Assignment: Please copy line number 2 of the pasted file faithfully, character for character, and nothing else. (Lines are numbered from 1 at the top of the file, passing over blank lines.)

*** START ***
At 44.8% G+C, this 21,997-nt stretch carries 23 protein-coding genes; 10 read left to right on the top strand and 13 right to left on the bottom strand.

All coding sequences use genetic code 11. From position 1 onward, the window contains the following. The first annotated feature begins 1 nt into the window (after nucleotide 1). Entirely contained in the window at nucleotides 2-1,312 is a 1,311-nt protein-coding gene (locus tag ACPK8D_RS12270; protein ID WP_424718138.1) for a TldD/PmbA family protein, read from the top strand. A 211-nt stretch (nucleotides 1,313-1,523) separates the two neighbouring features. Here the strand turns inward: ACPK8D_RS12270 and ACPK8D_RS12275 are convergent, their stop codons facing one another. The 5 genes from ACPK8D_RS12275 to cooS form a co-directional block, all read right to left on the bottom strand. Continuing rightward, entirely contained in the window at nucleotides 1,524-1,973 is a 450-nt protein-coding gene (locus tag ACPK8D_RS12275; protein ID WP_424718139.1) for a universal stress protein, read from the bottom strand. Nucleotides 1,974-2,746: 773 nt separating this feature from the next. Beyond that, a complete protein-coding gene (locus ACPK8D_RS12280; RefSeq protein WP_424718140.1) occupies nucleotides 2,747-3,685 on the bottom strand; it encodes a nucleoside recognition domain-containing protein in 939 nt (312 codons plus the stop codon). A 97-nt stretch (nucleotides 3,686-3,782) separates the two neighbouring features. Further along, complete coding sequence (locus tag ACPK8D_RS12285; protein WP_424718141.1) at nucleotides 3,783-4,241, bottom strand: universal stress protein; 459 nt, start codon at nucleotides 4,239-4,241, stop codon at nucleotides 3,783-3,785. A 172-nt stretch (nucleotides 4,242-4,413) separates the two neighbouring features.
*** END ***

All coding sequences use genetic code 11. From position 1 onward, the window contains the following. The first annotated feature begins 1 nt into the window (after nucleotide 1). Entirely contained in the window at nucleotides 2-1,312 is a 1,311-nt protein-coding gene (locus tag ACPK8D_RS12270; protein ID WP_424718138.1) for a TldD/PmbA family protein, read from the top strand. A 211-nt stretch (nucleotides 1,313-1,523) separates the two neighbouring features. Here the strand turns inward: ACPK8D_RS12270 and ACPK8D_RS12275 are convergent, their stop codons facing one another. The 5 genes from ACPK8D_RS12275 to cooS form a co-directional block, all read right to left on the bottom strand. Continuing rightward, entirely contained in the window at nucleotides 1,524-1,973 is a 450-nt protein-coding gene (locus tag ACPK8D_RS12275; protein ID WP_424718139.1) for a universal stress protein, read from the bottom strand. Nucleotides 1,974-2,746: 773 nt separating this feature from the next. Beyond that, a complete protein-coding gene (locus ACPK8D_RS12280; RefSeq protein WP_424718140.1) occupies nucleotides 2,747-3,685 on the bottom strand; it encodes a nucleoside recognition domain-containing protein in 939 nt (312 codons plus the stop codon). A 97-nt stretch (nucleotides 3,686-3,782) separates the two neighbouring features. Further along, complete coding sequence (locus tag ACPK8D_RS12285; protein WP_424718141.1) at nucleotides 3,783-4,241, bottom strand: universal stress protein; 459 nt, start codon at nucleotides 4,239-4,241, stop codon at nucleotides 3,783-3,785. A 172-nt stretch (nucleotides 4,242-4,413) separates the two neighbouring features.